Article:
A 10-year-old kid strolled into the nurse’s office at his Highland, New York, elementary school last month and requested some Vaseline. He wanted to rub it over his new tattoo, which was a rough representation of his name in enormous block characters on the inner forearm.
The nurse contacted authorities.
Local officials report that the youngster received the tattoo with his mother’s approval from a neighbour. While some states have no minimum age requirement for having a tattoo if a parent consents, New York State prohibits anybody under the age of 18 from receiving a tattoo with or without parental consent. Both the unlicensed tattoo artist, Austin Smith, 20, and the boy’s mother, Crystal Thomas, 33, were detained last month after images of the boy’s tattooed arm sparked anger on local and international news sites and social media platforms.
Yet, as cultural norms around tattooing change — over half of all millennials have tattoos, while just 13 percent of boomers do, according to a 2015 Harris Poll poll — there is a broad range of attitudes to tattoos on young people. There is no federal minimum age for tattoos, and state regulations regarding tattoos vary greatly. Some resemble New York’s high age restriction of 18. Some allow tattooing for persons as young as 14 with parental approval. About a dozen states, including Ohio, West Virginia, and Vermont, do not define a minimum age for parental consent.
It is a scenario that concerns Dr. Cora Bruener, a paediatrician and professor at the University of Washington Medical Center’s Seattle Children’s Hospital, as well as the author of the American Academy of Pediatric Medicine’s guidelines on tattoos for physicians.
Marisa Kakoulas, a lawyer based in New York City who has authored a series of books on tattoos and advises with artists on tattoo law, said that the concerns surrounding children and tattoos are expected to get more attention as tattoos become more common. In fact, the New York child said that he was motivated to get a tattoo on his forearm because a cherished teacher had one in the same location.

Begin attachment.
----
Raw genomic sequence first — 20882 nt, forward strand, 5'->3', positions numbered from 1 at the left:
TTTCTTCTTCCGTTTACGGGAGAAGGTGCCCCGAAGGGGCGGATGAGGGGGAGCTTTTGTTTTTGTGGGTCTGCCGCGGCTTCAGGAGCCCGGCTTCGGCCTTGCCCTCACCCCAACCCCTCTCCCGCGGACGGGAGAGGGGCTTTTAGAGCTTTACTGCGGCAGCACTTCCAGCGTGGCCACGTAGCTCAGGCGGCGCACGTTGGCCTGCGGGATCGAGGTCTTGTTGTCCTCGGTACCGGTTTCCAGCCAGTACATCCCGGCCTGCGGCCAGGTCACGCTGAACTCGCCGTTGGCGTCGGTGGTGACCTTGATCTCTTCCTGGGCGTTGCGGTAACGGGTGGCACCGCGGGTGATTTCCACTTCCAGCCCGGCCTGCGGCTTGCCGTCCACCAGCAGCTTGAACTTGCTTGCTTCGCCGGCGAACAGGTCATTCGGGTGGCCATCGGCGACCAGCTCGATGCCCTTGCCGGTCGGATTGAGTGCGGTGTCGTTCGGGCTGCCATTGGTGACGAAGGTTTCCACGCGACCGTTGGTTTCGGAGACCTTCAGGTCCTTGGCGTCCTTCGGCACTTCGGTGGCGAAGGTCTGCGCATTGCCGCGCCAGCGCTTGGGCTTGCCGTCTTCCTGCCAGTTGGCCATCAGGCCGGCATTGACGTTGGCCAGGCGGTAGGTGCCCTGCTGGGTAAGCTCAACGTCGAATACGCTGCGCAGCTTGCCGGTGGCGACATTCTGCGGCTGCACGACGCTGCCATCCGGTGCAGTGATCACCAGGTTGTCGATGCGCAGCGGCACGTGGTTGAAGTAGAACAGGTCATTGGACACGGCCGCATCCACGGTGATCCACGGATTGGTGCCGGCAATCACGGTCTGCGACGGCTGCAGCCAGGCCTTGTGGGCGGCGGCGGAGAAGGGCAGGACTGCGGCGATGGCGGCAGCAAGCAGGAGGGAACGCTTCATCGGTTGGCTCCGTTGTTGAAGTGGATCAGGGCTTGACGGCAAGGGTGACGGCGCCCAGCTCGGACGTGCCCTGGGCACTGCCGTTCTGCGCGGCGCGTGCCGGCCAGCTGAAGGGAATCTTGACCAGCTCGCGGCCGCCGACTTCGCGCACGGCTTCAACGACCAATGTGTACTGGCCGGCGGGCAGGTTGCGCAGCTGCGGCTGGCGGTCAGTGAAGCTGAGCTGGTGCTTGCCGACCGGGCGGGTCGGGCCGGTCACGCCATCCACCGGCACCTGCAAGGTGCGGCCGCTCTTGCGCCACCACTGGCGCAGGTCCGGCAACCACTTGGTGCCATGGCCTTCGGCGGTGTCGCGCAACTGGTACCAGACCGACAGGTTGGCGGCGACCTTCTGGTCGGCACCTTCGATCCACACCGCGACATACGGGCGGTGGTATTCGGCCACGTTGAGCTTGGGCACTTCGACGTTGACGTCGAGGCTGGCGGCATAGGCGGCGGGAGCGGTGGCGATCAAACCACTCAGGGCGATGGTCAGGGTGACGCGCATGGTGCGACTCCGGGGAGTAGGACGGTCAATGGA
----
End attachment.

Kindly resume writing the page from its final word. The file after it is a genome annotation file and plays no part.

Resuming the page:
Ms. Kakoulas said, “It appears the first answer should be ‘No, kids should not have tattoos,’ yet minors will get tattoos.” She said that some parents may be unaware that they are violating the law in some areas when they agree to their children’s tattoos.
This was the situation when Gaquan, Chuntera Napier’s 10-year-old son, approached her with what she considered a touching request: he wanted to get a tattoo in memory of his elder brother, Malik.
In 2010, Malik, age 12, was killed in an automobile collision while playing with Gaquan in front of their Macon, Georgia, house. According to his mother, the seventh-grader was a standout basketball player at Ballard Hudson Middle School and taught his brothers their multiplication tables by creating mathematical sports games.
Shortly after Malik’s death, Gaquan requested the number 3 from his brother’s basketball jersey to be tattooed on his arm. His mother stipulated.
When instructors at Gaquan’s primary school saw the tattoo, Ms. Napier was reported to the authorities; in Georgia, it is unlawful for anybody under the age of 18 to get a tattoo. According to court documents, Ms. Napier pled guilty to tattooing a juvenile and was sentenced to one year of probation.
Limiting tattoos to adults is a relatively recent Western custom, according to Lars Krutak, a tattoo anthropologist and research associate at the Museum of International Folk Art in Santa Fe, New Mexico, who has researched tattoo culture in 50 Indigenous groups across 30 nations. From Japan to Kenya to Borneo, he said, children’s tattoos signified life phases, served as tribal identities, and were considered to have medicinal or therapeutic benefits.
According to Dr. Lodder, legislation restricting tattoos was motivated by health concerns over unhygienic practices and notions of moral appropriateness. Even a century ago, tattooists debated whether or not the practice was acceptable.
Ms. Thomas, a parent from Highland, New York, near Poughkeepsie, characterised her situation as a misunderstanding. She said that she supported age restrictions and had incorrectly assumed that her kid had requested permission to have a temporary tattoo. She said that no youngster should be tattooed. She has been charged with endangering a child’s welfare.
A few days after being charged in Lloyd Justice Court on accusations of improperly dealing with a minor, a misdemeanour punishable by up to a year in jail, Mr. Smith, the tattoo artist, expressed guilt about having tattooed the 10-year-old.